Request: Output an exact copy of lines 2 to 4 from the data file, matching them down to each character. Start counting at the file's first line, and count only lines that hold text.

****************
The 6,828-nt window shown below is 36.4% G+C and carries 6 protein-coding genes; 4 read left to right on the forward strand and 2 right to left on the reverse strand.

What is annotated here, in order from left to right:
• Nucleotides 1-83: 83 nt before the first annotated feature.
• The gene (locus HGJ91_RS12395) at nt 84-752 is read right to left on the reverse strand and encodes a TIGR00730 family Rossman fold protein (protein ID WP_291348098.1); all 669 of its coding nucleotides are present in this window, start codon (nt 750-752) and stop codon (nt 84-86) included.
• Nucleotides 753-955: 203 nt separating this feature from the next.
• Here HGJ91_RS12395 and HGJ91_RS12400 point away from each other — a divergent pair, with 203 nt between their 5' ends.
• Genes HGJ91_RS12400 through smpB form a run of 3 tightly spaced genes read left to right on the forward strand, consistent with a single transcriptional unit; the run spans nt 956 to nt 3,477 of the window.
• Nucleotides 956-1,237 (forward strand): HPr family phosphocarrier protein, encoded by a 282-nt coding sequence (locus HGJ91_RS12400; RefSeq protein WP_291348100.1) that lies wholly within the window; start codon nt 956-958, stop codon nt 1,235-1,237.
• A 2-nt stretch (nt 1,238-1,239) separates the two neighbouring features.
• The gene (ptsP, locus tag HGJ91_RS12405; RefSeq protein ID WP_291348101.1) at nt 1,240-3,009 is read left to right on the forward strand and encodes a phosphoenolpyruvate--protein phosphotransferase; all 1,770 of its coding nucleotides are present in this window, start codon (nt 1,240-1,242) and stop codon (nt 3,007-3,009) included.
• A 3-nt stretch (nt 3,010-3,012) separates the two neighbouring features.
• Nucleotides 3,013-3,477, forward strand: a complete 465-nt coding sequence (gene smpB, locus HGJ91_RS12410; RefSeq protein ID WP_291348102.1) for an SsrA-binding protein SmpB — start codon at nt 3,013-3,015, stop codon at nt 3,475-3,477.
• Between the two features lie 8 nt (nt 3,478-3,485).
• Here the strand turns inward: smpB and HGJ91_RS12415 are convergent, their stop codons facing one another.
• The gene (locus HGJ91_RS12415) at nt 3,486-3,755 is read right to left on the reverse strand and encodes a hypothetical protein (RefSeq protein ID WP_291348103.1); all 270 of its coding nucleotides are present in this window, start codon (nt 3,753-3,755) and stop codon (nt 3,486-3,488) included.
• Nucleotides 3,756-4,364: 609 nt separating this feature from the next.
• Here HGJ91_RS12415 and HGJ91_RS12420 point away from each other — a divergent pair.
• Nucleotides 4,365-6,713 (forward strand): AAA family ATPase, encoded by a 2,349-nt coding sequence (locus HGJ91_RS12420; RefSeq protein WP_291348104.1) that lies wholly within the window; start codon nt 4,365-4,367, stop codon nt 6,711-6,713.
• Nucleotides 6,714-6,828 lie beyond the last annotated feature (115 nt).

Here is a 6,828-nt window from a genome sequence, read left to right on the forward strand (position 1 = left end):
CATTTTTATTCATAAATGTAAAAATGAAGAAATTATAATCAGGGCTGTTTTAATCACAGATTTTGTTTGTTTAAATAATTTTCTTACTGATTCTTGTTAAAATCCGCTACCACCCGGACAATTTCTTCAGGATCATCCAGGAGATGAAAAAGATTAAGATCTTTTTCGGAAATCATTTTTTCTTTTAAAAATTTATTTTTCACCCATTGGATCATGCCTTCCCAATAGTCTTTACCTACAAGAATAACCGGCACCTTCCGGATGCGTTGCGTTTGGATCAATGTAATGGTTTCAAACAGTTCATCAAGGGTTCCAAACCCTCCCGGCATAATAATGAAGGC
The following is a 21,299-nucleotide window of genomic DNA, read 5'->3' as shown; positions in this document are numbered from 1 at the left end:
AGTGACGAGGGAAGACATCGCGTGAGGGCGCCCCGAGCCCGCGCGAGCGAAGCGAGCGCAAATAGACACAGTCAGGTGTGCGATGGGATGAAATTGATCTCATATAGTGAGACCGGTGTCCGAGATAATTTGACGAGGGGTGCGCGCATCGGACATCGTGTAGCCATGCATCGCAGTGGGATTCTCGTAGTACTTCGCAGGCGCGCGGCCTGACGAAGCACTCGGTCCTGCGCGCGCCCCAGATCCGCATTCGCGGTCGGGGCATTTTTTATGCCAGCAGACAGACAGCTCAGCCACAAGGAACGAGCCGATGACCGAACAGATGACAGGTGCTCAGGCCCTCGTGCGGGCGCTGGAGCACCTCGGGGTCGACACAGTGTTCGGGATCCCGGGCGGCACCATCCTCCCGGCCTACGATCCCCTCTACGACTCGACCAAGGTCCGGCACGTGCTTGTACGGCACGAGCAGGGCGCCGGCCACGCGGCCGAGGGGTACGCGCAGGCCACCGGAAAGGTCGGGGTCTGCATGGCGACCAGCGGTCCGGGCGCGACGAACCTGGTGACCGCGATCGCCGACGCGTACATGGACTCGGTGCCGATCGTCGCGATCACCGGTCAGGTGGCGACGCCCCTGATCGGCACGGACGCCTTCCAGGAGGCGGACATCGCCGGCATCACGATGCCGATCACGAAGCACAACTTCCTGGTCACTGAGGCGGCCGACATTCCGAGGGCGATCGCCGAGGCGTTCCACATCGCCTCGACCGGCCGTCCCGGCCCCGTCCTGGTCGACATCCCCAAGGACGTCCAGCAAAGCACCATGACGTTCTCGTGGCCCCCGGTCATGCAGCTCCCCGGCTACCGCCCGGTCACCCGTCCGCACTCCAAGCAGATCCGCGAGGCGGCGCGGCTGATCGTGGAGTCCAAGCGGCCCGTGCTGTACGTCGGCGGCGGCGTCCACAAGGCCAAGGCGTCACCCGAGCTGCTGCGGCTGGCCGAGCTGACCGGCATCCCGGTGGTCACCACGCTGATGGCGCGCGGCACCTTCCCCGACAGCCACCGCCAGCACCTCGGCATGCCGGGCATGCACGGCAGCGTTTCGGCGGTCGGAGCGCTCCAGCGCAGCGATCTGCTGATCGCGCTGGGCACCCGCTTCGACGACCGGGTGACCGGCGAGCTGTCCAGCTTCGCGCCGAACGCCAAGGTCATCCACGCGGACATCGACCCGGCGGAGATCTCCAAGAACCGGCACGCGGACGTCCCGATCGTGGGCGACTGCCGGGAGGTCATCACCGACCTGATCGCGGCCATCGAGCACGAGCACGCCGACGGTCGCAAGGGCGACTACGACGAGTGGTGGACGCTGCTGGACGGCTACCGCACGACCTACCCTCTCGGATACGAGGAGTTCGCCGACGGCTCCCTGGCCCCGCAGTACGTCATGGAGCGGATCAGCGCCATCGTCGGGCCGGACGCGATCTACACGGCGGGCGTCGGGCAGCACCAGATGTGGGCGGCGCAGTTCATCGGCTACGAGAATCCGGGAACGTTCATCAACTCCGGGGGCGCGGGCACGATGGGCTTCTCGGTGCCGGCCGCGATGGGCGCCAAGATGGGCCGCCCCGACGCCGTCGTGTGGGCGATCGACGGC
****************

What is annotated here, in order from left to right:
• Nucleotides 1-83: 83 nt before the first annotated feature.
• The gene (locus HGJ91_RS12395) at nt 84-752 is read right to left on the reverse strand and encodes a TIGR00730 family Rossman fold protein (protein ID WP_291348098.1); all 669 of its coding nucleotides are present in this window, start codon (nt 750-752) and stop codon (nt 84-86) included.